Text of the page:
Understanding of parent anxiety and its effect on infant postoperative pain is limited. We sought to identify psychological factors associated with preoperative anxiety for parents of infants and toddlers undergoing elective surgery and to determine whether parent anxiety is associated with child postoperative pain.
This was a prospective cohort study of consecutively eligible patients aged ≤18 months undergoing craniofacial surgery and their parents. Preoperative parent assessment included anxiety, coping, parent health locus of control, and self-efficacy. Postoperative inpatient child pain scores and medication use were collected. Analyses included hierarchical multivariable logistic and linear regression models.
Parents (n = 71, 90% female) of young children (mean age 6.6 months) undergoing cleft lip or palate (n = 59) or cranial vault repair (n = 13) were enrolled. Maladaptive coping (odds ratio 1.3; 95% confidence interval, 1.1–1.6), low parent self-efficacy (odds ratio 2.4; 95% confidence interval, 1.3–4.5), and external locus of control (odds ratio 1.74; 95% confidence interval, 1.1–2.9) were independently associated with high parental anxiety. The adjusted odds of moderate/severe parent anxiety was 3.6 (95% confidence interval, 1.5–9.1) higher with each SD increase in maladaptive coping. High parental anxiety was correlated with significantly higher hospital mean child pain scores (1.87 points on 0–10 scale; 95% confidence interval, 0.42–3.70; P = .045).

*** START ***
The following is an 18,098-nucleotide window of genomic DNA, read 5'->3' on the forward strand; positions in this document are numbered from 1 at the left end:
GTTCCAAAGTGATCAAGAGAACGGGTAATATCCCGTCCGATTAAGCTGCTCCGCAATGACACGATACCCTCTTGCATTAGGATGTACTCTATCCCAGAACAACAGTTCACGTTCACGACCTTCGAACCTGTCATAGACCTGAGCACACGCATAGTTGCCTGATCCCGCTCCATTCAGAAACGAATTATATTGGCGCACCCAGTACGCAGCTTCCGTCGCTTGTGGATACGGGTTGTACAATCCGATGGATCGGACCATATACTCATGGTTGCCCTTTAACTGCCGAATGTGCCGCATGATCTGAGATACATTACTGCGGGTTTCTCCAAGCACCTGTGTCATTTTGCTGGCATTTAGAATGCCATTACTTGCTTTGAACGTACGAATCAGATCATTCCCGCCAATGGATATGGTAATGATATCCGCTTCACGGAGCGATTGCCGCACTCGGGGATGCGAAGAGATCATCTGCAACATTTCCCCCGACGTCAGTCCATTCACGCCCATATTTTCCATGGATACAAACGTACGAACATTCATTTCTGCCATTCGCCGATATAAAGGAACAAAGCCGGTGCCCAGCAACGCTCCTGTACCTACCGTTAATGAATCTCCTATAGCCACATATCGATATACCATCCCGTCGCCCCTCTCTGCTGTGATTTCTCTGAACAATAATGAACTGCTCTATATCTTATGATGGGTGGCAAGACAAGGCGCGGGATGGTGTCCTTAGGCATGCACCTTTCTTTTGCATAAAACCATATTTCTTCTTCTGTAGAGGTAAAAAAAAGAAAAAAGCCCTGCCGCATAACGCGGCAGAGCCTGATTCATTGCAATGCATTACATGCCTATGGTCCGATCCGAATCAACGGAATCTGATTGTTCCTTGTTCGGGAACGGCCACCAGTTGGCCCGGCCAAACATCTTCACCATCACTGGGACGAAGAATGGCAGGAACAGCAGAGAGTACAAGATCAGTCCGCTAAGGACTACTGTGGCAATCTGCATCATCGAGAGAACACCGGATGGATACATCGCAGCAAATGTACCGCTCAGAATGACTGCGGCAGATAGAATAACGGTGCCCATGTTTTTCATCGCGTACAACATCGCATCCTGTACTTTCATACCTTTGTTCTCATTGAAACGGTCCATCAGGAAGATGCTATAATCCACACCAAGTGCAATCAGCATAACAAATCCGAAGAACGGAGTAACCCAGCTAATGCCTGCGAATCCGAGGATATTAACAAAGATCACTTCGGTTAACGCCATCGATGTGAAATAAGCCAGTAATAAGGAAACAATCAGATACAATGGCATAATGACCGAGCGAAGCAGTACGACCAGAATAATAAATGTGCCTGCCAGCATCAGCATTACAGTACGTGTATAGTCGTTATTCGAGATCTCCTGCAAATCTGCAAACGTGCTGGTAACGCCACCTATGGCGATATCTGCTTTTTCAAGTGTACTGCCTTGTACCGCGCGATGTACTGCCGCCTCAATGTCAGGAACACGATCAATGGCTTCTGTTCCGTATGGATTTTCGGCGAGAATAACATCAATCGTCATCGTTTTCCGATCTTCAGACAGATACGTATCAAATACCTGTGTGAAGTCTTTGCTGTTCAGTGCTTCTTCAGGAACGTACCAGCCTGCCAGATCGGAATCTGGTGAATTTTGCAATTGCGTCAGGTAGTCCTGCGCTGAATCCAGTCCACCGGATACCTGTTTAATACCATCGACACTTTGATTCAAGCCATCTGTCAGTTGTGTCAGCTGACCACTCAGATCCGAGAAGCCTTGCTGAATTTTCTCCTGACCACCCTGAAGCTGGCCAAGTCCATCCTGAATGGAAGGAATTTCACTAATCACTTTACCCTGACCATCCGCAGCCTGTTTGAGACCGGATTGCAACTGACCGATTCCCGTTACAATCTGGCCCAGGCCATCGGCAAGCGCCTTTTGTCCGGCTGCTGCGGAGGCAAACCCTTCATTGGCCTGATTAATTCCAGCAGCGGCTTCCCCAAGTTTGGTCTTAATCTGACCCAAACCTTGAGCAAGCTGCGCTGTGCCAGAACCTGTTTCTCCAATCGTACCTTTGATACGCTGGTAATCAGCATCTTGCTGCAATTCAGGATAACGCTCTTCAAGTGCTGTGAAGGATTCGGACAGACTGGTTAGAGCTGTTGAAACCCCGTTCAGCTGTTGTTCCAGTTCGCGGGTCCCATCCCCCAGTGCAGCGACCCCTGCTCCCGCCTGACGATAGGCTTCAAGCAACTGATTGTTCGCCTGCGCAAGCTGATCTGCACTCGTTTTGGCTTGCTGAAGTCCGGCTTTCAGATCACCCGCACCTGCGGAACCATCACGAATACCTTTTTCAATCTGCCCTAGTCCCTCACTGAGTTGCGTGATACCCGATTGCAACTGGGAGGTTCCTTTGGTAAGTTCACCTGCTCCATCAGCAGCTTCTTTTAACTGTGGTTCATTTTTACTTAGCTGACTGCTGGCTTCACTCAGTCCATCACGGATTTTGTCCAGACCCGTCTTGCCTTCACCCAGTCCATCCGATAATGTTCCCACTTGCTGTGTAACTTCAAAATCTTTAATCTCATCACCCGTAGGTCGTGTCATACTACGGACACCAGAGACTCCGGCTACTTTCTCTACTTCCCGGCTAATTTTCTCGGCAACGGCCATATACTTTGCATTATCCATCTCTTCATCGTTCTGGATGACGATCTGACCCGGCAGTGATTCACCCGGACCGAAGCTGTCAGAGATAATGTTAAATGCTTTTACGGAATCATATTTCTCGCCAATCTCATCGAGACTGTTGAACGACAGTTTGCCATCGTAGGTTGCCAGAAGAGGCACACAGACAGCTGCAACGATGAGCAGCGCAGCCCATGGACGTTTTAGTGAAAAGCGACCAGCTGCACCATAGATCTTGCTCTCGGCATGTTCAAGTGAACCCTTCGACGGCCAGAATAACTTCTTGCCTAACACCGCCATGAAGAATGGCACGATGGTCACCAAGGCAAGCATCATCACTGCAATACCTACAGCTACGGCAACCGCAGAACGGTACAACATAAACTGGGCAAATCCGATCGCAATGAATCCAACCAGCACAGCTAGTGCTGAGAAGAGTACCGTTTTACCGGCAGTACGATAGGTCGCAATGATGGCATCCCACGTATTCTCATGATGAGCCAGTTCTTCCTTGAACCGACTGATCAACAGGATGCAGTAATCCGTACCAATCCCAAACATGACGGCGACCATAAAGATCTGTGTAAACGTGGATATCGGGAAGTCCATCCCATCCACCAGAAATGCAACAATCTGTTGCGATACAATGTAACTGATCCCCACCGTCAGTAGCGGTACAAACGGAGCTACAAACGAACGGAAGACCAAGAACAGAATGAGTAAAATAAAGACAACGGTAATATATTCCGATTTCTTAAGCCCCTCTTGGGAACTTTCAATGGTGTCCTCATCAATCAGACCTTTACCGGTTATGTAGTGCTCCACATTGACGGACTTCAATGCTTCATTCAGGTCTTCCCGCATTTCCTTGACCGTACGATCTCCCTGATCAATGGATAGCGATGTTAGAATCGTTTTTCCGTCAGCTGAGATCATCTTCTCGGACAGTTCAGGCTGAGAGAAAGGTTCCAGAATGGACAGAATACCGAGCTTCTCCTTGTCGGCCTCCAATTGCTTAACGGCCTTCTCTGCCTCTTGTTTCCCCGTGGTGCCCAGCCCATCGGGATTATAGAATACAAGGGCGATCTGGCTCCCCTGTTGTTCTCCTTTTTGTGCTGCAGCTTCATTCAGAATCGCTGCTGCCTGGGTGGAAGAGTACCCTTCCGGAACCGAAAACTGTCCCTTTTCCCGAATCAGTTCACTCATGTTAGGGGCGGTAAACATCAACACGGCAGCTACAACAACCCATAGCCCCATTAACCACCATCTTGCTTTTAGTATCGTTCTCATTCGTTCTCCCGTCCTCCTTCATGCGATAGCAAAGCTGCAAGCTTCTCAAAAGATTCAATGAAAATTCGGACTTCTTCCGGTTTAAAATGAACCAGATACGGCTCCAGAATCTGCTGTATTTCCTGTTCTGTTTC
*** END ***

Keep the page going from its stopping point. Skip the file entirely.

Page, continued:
Coping and self-efficacy are modifiable factors that contribute to parent anxiety before and during hospitalization and may be targets for intervention. Infants and toddlers undergoing elective craniofacial surgery with highly anxious parents may be at greater risk for higher postoperative pain.